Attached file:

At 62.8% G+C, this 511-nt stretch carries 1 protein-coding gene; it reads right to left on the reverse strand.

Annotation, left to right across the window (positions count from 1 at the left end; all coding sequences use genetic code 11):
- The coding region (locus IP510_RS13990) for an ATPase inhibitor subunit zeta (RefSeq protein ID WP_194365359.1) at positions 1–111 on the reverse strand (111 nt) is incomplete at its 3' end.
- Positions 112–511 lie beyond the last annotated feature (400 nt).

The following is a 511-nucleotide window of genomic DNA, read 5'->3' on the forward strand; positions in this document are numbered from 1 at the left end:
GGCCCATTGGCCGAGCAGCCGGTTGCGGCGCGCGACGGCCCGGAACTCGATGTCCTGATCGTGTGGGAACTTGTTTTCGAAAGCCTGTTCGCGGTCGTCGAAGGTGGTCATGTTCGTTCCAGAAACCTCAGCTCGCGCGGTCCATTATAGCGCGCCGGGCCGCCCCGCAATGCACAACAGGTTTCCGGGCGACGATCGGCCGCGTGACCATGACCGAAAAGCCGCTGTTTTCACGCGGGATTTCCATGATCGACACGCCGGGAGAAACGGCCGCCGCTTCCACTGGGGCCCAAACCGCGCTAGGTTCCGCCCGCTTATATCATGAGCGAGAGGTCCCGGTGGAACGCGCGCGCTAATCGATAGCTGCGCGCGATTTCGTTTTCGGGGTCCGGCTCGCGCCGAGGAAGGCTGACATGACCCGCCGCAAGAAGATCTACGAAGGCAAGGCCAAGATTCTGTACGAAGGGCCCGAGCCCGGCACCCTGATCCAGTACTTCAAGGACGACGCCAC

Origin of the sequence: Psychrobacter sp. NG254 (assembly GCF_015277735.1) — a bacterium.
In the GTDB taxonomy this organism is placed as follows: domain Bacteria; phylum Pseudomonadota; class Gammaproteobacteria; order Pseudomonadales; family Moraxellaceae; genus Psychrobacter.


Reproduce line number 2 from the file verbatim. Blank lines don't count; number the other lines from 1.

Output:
Annotation, left to right across the window (positions count from 1 at the left end; all coding sequences use genetic code 11):